While this may not be an exhaustive list of metrics/information to collect, you need to decide what’s right for your company to collect and measure over time.
However, it’s not just about tokenistic ticking and flicking, it’s also about ensuring that the diversity within your company is continuously included.
When inclusion is high you will see the outcomes flow through to:
- Customer engagement
- Safety and wellbeing
- Employee engagement
- Agile leadership
- Talent pipeline
- Asset leverage
- Psychological safety
3. Have a recruitment policy that hires diverse applicants
Your diversity policy should clearly state what sort of diversity goals your company is working towards. Do you want more women in your company to hold leadership roles? Or are you focusing on hiring people with a different sexual orientation?
Ideally, your diversity policy and procedures should be geared towards having a good balance between men and women in key roles at your company. Your employees should come from different cultural backgrounds and races and a conscious effort should be made to attract applicants from different diversity groups to achieve a workforce that’s diverse across all levels.
Another thing to keep in mind while designing your diversity policy is to focus on ensuring that your recruits are inclusive in their behaviours and interactions.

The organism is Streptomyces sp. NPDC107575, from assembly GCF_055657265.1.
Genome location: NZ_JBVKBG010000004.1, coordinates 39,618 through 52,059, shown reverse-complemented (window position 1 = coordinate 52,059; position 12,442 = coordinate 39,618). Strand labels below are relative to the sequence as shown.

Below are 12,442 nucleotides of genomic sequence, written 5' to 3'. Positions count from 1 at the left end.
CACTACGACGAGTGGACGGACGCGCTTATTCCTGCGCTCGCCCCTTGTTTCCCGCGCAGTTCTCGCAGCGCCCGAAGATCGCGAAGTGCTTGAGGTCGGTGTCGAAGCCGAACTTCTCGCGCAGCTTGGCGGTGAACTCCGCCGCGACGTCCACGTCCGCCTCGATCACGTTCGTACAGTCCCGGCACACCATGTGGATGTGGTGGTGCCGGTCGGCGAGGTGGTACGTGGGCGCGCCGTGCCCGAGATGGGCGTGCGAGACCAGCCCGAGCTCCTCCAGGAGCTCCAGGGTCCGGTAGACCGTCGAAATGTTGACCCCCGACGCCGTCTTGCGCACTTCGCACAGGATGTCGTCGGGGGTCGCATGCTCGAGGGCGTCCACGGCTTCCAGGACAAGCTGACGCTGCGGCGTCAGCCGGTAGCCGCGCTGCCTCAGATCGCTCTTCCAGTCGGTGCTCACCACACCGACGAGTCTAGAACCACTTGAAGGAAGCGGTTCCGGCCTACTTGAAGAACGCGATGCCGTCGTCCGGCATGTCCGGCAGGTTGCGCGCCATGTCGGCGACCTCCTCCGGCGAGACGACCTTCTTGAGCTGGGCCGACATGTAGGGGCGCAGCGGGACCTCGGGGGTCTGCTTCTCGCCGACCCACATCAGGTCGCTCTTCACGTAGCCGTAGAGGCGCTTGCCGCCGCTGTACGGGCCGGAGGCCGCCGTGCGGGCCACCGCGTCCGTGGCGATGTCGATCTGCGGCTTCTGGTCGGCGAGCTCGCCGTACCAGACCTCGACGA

Always remember to hire for the future, because progressive companies realise how much of a difference a good team can make to their bottom line.
4. Invest in diversity and inclusion training
You must allocate a certain portion of your company’s budget towards diversity and inclusion training. Your leaders and employees may have several unconscious biases that they need to be made aware of, before they can start being more inclusive.
This is where the expertise of an external leadership coaching company comes in handy.
Make sure you link your diversity and inclusion training to your business goals. When your employees and leaders see that you’re interested in making diversity work in a business sense, they’ll start taking training more seriously, and view D&I goals and objectives as an important part of their responsibilities.
Your goal should be to train the leaders in your organisation to become change agents and role models for diversity and inclusion.
5. Monitor and evaluate your diversity initiatives and experiments
Diversity management should be viewed as an ongoing process. There’s no point collecting and measuring data, if you don’t make the time to reflect on how your diversity initiatives are performing.
At the end of the day, diversity is important and should not be about fluffy events, talks, and promises, but a real exercise to boost business results in every little way. Know when to iterate, pivot or adapt your diversity management strategies, while remaining focused on the end goal is the key!
Take the first step today
Start by assessing your current diversity management status by taking our questionnaire. You’ll get a sense of whether our inclusive course for leaders is perfectly placed to help you disrupt your culture with more inclusiveness!